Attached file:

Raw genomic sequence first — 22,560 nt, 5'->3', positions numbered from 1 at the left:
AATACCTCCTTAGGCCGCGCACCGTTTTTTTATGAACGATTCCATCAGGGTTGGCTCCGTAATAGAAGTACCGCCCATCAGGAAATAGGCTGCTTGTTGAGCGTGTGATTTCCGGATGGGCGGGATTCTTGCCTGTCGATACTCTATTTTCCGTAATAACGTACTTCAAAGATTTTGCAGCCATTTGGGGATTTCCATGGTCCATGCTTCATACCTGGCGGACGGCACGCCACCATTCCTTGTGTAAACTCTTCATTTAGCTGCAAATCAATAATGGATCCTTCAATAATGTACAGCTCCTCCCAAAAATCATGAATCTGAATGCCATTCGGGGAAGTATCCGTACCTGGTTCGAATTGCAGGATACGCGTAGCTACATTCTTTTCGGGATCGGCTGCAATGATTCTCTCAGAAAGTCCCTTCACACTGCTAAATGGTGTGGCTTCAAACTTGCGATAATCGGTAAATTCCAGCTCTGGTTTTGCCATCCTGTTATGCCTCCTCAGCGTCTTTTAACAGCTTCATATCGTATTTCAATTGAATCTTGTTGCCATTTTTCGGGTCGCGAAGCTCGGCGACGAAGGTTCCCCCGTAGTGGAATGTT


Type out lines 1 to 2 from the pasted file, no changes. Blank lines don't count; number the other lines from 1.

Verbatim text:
Raw genomic sequence first — 22,560 nt, 5'->3', positions numbered from 1 at the left:
AATACCTCCTTAGGCCGCGCACCGTTTTTTTATGAACGATTCCATCAGGGTTGGCTCCGTAATAGAAGTACCGCCCATCAGGAAATAGGCTGCTTGTTGAGCGTGTGATTTCCGGATGGGCGGGATTCTTGCCTGTCGATACTCTATTTTCCGTAATAACGTACTTCAAAGATTTTGCAGCCATTTGGGGATTTCCATGGTCCATGCTTCATACCTGGCGGACGGCACGCCACCATTCCTTGTGTAAACTCTTCATTTAGCTGCAAATCAATAATGGATCCTTCAATAATGTACAGCTCCTCCCAAAAATCATGAATCTGAATGCCATTCGGGGAAGTATCCGTACCTGGTTCGAATTGCAGGATACGCGTAGCTACATTCTTTTCGGGATCGGCTGCAATGATTCTCTCAGAAAGTCCCTTCACACTGCTAAATGGTGTGGCTTCAAACTTGCGATAATCGGTAAATTCCAGCTCTGGTTTTGCCATCCTGTTATGCCTCCTCAGCGTCTTTTAACAGCTTCATATCGTATTTCAATTGAATCTTGTTGCCATTTTTCGGGTCGCGAAGCTCGGCGACGAAGGTTCCCCCGTAGTGGAATGTT